At least four mechanisms can usher inner nuclear membrane (INM) proteins to their proper location, Zuleger et al. show.
A freshly made membrane protein can diffuse through the ER to the outer nuclear membrane (ONM), but reaching the INM is trickier. Researchers think that proteins cross from the ONM to the INM via nuclear pore complexes. However, instead of using the pore's front door, the central channel, they use peripheral channels as side entrances. How proteins traverse these small-bore structures has remained mysterious. Some previous studies suggested that proteins diffuse between the ONM and INM, whereas other work indicated that this movement requires ATP or the nuclear transport factor Ran.
Zuleger et al. performed photobleaching experiments to test the different proposed mechanisms for six INM proteins. Two proteins required ATP but not Ran to reach their destination. Another protein needed Ran but not ATP. The remaining three proteins apparently traveled by diffusion.
When helping to ship proteins through the central nuclear pore channel, Ran separates a soluble cargo molecule from its transport receptor after the pair have crossed the channel. But the combination of Ran, a transport receptor, and an INM protein is too hefty to fit through the narrow peripheral channels. Thus Ran might function differently during peripheral channel transport.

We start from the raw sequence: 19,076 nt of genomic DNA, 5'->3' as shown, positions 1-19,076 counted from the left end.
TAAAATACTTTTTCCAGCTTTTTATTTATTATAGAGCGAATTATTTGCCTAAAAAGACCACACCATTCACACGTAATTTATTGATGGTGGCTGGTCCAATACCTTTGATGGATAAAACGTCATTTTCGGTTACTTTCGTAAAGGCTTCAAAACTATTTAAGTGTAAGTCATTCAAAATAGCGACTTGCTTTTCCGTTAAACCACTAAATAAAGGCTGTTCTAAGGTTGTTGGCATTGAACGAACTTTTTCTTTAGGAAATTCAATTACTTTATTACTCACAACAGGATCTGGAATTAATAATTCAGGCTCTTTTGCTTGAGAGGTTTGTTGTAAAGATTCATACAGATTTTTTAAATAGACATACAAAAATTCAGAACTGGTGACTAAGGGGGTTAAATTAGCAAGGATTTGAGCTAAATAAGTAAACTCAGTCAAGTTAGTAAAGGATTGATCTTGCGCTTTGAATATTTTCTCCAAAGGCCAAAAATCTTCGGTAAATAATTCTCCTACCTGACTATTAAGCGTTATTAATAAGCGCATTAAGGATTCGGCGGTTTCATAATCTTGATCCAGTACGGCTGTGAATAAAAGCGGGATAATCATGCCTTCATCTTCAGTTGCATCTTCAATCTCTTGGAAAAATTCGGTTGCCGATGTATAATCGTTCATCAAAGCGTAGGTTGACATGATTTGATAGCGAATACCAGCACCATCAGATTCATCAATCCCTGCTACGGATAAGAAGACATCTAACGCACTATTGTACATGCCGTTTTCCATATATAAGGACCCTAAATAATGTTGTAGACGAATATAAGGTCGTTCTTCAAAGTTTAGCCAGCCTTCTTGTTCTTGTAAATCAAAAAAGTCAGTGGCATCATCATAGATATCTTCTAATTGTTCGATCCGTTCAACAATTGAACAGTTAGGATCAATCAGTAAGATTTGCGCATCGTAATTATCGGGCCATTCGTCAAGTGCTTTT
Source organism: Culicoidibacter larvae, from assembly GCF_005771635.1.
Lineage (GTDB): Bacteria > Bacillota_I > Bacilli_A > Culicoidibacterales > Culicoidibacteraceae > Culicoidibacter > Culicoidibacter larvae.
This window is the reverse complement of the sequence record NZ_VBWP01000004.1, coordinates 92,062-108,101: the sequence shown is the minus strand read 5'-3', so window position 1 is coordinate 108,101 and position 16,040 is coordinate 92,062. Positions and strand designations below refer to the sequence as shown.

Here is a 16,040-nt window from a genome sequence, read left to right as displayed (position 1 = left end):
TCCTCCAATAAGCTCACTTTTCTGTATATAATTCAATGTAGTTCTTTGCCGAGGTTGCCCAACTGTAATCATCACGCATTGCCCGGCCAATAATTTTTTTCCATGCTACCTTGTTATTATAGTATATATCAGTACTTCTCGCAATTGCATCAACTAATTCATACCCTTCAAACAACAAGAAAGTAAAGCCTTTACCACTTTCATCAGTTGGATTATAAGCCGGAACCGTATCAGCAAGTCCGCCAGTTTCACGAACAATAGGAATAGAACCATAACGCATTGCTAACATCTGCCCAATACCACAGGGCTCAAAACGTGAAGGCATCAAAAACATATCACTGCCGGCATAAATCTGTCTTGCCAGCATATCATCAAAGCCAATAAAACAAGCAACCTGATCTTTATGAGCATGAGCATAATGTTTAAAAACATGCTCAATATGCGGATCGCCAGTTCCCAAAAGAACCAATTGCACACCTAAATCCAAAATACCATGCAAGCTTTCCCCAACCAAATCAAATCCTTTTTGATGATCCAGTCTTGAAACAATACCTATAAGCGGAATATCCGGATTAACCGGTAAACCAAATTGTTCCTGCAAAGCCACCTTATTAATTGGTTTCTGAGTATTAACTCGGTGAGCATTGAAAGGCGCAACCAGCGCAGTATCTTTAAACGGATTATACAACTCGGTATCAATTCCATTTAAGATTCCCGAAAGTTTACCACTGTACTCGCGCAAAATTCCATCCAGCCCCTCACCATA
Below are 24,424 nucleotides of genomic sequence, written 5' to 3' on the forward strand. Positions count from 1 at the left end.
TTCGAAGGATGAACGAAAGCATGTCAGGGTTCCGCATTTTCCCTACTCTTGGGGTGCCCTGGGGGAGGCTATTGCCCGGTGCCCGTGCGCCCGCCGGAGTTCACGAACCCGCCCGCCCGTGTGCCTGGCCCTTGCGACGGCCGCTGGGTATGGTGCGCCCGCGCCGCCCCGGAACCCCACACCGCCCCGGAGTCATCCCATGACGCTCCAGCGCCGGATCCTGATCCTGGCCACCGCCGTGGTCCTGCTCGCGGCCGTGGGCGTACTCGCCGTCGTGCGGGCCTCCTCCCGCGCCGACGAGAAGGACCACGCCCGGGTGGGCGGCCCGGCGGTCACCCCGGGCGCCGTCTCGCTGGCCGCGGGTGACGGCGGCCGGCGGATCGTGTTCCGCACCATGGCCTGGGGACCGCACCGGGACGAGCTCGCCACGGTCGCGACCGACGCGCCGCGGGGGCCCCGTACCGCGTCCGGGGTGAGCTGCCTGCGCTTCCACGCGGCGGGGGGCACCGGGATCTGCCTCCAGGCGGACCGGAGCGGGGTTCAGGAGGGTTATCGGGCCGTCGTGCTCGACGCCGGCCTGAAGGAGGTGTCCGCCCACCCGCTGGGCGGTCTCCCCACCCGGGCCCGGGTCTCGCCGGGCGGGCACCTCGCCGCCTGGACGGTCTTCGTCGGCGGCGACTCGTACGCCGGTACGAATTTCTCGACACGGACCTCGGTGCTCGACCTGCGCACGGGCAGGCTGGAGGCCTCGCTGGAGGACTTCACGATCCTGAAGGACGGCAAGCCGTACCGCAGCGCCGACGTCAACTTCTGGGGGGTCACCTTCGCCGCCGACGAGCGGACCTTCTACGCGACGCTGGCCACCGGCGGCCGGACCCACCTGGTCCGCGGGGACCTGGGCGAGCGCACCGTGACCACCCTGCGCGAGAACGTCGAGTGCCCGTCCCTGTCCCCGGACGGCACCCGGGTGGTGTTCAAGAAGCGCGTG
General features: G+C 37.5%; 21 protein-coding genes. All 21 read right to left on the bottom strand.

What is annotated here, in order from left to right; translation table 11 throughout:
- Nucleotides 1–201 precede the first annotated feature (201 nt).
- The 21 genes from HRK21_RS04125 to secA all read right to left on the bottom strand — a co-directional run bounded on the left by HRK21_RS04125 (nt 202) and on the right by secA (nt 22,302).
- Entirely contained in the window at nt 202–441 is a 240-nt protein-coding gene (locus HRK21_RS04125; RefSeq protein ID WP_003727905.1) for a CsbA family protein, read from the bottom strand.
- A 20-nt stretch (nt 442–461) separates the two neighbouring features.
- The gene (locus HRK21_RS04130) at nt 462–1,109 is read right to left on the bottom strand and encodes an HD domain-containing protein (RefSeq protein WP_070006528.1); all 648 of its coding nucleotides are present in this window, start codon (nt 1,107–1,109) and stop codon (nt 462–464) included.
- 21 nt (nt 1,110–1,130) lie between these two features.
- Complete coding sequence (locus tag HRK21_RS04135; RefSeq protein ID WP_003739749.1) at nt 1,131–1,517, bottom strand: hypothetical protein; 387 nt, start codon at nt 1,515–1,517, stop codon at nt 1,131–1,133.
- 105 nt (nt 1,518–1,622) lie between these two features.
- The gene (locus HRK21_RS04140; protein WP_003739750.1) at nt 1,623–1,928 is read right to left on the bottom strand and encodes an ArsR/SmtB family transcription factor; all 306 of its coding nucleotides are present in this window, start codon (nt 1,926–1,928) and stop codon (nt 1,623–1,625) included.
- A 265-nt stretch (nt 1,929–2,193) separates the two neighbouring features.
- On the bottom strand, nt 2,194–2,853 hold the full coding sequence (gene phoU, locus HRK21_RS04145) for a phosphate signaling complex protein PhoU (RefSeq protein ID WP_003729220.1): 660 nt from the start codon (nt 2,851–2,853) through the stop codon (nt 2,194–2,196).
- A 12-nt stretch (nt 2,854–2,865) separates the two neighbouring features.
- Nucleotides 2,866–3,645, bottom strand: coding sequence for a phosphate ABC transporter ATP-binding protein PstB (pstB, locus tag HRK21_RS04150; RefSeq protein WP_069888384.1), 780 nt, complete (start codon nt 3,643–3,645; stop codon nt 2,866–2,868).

A fourth mechanism also could give certain INM proteins a helping hand. The researchers found that proteins moved faster when they carried stretches of phenylalanine-glycine repeats, and this effect disappeared when a peripheral channel nucleoporin that also sports the repeats was absent. Interactions between these repeats might allow INM proteins to function as their own transport receptors.